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DS2's teacher not accepting his "offerings";

(9 Posts)
LynetteScavo Tue 13-Sep-11 18:24:34

DS2 is 8 (Y4).

Last Sunday he wanted to "make chocolate", so he went with DH and bought a bar of dairy milk, and together they melted it, added cornflakes and raisins and made some chocolate bars.

DS also made an A4 poster as an advert for the chocolate. All his own idea. (He now thinks DH and he should start up a chocolate company!)

On Monday morning he wanted to take some of the chocolate to his teacher, so I gave him a cake bag, and he packed it up and trotted off to school.

On Monday evening he told me he tried to give his teacher the chocolate and the poster he had made. Apparently she told him she was only interested in work he had done in school, and didn't like chocolate, only fudge.

DS now wants to make his teacher some fudge. He says she told him she likes fudge, but if she refuses it when he gives it to her it will show she "doesn't understand."

My heart is breaking for him. Do I;

a) Help him make fudge and pray she accepts.

b) Help him make fudge and phone her up and tell her to damn well accept it, even if she bins it, to preserve his feeling/his respect for her.

c) Invent various reasons not to make fudge for the foreseeable future.

Or something else?

farming4 Tue 13-Sep-11 18:30:17

I think I would be doing B. Am shock that someone who is in a position of respect and authority would act like this! Its wouldn't take much to say thankyou and well done surely?

thisisyesterday Tue 13-Sep-11 18:31:21

oh that's difficult :-( what a meany she is....

i know i would be leaning towards B although that's probably not the most sensible route!!! lol

i would say, maybe.. make the fudge, but let him give it to her with you there? that way it'll be harder for her to say no?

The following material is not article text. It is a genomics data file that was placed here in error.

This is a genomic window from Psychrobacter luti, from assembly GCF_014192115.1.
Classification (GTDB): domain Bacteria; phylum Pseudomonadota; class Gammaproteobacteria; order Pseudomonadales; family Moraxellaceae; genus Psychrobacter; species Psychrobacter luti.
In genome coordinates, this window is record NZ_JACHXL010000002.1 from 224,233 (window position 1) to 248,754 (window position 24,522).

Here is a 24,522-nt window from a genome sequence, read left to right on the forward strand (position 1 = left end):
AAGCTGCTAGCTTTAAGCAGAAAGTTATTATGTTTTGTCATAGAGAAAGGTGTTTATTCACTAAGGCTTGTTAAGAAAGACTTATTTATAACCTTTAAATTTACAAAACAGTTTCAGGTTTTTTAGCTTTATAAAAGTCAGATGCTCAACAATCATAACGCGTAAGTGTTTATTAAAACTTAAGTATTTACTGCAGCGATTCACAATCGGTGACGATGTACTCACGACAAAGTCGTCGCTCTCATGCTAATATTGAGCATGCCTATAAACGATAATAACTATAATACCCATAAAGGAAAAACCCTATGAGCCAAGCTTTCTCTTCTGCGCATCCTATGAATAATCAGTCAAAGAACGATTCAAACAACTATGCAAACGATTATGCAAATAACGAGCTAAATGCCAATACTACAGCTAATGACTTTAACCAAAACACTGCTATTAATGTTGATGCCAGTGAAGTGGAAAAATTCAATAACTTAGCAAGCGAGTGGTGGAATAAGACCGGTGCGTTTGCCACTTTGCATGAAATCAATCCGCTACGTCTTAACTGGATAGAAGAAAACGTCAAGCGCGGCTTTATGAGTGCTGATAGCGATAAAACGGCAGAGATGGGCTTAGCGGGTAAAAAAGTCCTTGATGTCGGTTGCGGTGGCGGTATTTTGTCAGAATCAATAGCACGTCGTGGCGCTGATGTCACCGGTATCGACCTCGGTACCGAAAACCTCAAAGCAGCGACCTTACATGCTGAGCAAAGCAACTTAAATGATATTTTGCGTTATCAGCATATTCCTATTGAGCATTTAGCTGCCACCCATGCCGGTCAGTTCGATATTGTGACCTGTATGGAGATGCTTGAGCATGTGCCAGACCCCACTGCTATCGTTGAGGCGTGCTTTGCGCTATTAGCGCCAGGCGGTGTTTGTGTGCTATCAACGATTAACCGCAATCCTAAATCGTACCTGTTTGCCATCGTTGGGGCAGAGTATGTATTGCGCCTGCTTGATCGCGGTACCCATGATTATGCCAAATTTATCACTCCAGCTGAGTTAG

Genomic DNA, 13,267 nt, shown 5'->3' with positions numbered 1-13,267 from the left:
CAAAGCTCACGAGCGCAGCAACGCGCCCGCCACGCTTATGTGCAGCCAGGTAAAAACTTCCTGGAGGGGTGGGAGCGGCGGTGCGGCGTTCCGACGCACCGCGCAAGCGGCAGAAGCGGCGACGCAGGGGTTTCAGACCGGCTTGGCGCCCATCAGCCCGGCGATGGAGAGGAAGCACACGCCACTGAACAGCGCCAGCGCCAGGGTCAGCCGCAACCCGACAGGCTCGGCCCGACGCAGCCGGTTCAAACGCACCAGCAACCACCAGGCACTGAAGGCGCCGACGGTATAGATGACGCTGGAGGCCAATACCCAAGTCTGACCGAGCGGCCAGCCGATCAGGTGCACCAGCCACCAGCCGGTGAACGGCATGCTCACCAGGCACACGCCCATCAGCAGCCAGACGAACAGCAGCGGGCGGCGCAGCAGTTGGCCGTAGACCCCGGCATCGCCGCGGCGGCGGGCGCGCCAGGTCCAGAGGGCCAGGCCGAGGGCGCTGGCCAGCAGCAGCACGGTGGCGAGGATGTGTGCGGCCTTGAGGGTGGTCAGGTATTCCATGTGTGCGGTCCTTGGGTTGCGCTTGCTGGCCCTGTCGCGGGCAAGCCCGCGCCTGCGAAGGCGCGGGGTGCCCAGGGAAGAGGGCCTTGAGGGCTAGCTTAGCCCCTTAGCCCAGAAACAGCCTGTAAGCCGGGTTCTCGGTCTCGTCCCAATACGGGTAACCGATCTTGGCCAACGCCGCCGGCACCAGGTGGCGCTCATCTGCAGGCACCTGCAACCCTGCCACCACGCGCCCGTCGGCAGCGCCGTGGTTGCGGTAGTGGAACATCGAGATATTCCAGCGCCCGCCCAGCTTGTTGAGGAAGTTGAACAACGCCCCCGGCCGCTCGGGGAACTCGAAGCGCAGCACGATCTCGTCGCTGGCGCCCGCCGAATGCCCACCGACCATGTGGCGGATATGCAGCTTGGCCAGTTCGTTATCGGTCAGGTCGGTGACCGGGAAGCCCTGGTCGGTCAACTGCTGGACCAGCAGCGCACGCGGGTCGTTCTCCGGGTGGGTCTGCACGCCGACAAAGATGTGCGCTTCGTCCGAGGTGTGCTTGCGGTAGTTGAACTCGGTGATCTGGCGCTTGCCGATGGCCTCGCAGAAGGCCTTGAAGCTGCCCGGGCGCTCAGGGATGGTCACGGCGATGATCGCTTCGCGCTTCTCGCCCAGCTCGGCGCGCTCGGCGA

osd Tue 13-Sep-11 18:31:25

Tell him school policies are that the teacher can't accept gifts off pupils, which is probably the case, then when you next see the teacher, perhaps explain she should have praised his intuitiveness for the poster and chocolate and not fobbed him off but explained that she couldn't accept his gift.
Still let him make fudge for your family as its fun, the process is amazing. Its also a nice thing for him to share with your DH.

Grumpla Tue 13-Sep-11 18:31:51

I'd be going with B and possibly slashing her tyres under cover of darkness what a meanie!

MrsJamin Tue 13-Sep-11 18:31:56

What a bitch! How bizarre not to take an interest in learning outside school work sad

LynetteScavo Tue 13-Sep-11 20:06:09

I'm glad it's not just me who thinks she's a bitch a bit thoughtless.

She's also being quite harsh in other ways, so I'm trying really hard to say only positive things about her in front of DS, but it's getting difficult.

I'm pretty sure there is no school policy about teachers not accepting gifts.

MumToTheBoy Tue 13-Sep-11 20:12:32

I'm a teacher and I think that's mean. One of our children (reception) made fairy cakes for our class last week. I was delighted and enjoyed eating mine very much! they were so nice we've asked the mum to come in and do cooking with our class in a few weeks time.

I know teaching is a busy job but really there's no reason why the teacher couldn't have spent a few minutes thanking him for the chocolate and showing an interest in what he did at home.

Stormwater Tue 13-Sep-11 20:18:07

I'd go with Thisisyesterday's suggestion, let him make it and get him to give it to her when you're there, to encourage the correct response this time from the bitch teacher.

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